I took this course as a Distance Learning package in the summer of 2013. This was before Briercrest starting offering courses online, and the DLs were packaged in binders that were mailed out to you.
Work Load: Piles of reading, but I found it interesting!
Course content: (20%)
Part of the DL package was a CD from the Institute of Theological Studies, with a course on the Ancient Church by Dr. Richard Gamble. The CD included Lecture outlines, which I ended up printing off and writing notes all over them while listening to the lectures (there were 24 lessons).
This CD course was supplemented by Briercrest with reading assignments and study quetions. Before listening to each lecture, I had to read a chapter or two from my textbooks, and afterwards answer some study questions. The answers had to be submitted.
The Early Church (289 pages) was a book on history, covering the time from the book of Acts to the rise of the papacy and monasticism. I remember finding the book interesting, but a little confusing, since not everything was chronological, and the author had a tendency to assume that if he’s mentioned someone once, then you will have it memorized for the rest of the book. Otherwise, it was a decent treatment of history.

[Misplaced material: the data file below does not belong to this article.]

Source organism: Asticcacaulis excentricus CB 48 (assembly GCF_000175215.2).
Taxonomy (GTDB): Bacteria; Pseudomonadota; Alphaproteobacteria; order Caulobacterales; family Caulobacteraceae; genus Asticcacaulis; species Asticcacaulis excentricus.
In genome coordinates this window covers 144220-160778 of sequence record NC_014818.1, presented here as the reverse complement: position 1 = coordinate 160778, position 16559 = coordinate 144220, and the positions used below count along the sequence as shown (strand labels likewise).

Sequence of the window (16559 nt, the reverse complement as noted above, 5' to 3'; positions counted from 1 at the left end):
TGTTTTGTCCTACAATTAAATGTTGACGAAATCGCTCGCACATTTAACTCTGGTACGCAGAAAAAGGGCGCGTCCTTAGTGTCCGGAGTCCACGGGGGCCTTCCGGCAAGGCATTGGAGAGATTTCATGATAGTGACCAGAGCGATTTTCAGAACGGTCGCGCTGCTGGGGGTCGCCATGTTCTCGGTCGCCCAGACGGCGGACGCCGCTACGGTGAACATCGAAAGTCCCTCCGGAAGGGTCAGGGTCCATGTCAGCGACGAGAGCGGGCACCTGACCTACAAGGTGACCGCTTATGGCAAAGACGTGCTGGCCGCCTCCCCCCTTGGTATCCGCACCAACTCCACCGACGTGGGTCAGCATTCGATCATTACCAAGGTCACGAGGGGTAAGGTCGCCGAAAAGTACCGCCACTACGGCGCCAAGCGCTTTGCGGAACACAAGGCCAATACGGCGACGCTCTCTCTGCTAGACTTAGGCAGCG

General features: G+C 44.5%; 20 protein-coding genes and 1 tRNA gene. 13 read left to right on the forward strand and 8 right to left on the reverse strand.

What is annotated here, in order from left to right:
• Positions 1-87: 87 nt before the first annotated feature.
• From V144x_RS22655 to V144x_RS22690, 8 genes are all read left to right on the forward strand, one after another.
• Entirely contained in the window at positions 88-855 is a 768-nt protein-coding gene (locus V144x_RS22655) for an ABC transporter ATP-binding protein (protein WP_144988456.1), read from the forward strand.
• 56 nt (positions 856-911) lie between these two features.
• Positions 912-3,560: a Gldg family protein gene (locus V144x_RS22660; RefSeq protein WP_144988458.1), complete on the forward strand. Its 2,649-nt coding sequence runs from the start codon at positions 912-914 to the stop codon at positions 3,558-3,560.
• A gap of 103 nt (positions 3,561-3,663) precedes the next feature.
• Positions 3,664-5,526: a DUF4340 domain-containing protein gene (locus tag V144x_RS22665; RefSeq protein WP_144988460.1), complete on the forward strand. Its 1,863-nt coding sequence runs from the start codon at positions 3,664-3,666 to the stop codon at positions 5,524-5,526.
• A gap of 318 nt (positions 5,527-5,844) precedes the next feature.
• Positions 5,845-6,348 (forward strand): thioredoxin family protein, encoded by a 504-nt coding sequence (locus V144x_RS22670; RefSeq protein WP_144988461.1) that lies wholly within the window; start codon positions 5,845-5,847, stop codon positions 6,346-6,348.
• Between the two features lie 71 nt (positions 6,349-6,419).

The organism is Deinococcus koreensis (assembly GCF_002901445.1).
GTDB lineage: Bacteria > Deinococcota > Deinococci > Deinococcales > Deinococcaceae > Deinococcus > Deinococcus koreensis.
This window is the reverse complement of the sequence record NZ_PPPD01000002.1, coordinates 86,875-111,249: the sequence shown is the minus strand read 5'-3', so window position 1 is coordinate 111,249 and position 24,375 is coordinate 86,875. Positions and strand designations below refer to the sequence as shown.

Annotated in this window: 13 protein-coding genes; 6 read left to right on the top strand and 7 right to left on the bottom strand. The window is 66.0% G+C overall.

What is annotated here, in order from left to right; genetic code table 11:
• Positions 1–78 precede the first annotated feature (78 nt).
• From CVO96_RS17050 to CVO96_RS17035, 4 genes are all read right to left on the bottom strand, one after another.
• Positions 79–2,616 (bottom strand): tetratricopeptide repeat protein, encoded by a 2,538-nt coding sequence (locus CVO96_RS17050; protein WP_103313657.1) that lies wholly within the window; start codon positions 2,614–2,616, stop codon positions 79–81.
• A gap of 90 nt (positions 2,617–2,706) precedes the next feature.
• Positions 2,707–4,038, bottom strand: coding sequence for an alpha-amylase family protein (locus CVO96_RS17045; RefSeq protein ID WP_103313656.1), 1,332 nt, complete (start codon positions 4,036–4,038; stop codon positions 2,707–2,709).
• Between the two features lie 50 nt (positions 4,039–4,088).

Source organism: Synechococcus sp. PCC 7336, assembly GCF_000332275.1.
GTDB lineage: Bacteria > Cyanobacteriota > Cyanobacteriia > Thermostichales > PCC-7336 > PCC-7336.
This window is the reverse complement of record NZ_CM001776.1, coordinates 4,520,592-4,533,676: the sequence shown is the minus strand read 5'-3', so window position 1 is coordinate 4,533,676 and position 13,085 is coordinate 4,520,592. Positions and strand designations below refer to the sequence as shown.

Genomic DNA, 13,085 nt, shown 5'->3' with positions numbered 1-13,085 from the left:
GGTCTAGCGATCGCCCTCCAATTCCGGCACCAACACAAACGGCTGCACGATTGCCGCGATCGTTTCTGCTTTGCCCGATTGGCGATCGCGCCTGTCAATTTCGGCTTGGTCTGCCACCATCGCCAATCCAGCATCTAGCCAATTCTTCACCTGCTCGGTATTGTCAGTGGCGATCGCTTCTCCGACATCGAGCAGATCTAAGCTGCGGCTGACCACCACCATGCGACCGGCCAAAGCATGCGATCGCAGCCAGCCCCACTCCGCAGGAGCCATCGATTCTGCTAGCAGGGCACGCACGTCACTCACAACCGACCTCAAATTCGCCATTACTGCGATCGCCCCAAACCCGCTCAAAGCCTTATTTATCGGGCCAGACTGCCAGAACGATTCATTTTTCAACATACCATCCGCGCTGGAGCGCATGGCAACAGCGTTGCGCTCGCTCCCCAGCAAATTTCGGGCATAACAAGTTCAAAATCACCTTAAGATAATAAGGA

Documents in Early Christian Thought (268 pages) is a selection of writings from the Patristic Fathers, organized by category. For example, there is a section on the Trinity, and that section has readings from Origen, Athanasius, Gregory of Nyssa and Augustine. Other categories include God, Christ, the Holy Spirit, Sin and Grace, Tradtion and Scripture, Church, Sacraments, Christian Living, Church and Society and the Final Goal.
If you have access to the internet, however, this book really isn’t all that necessary. The most helpful part is the table of contents. If I wanted to research the Sacraments, I could see in the table of contents some examples of who wrote on that subject, then look them all up on the internet! (it even lists exactly which part of which document, like Cyril of Jerusalem, On the Mysteries 4 and 5.)
Early Christian Doctrines (499 pages) was a history of thought. This thick book was “section 2” of the course, after completing the lectures and the other two textbooks. Whereas The Early Church focussed on people and events, this book focussed on the ideas and controversies that drove the church councils, and the development of theology. Study questions I had to answer were things like “What was Nestorianism?” or “What was Pelagius’ doctrine of human kind?”. The value of this kind of study is that it shows the theological mistakes of the past, why they were mistakes, and shows how to arrive at orthodox thinking on a variety of issues. There’s nothing new under the sun. If someone believes something a little odd, chances are the Church has already dealt with it. Someone could be brought out of heresy with a proper study of historical theology.
Within the core curriculum for my degree, I had to take either a history course or a theology course. I asked if Patristic Fathers counted, since it was both. The answer, of course, was yet.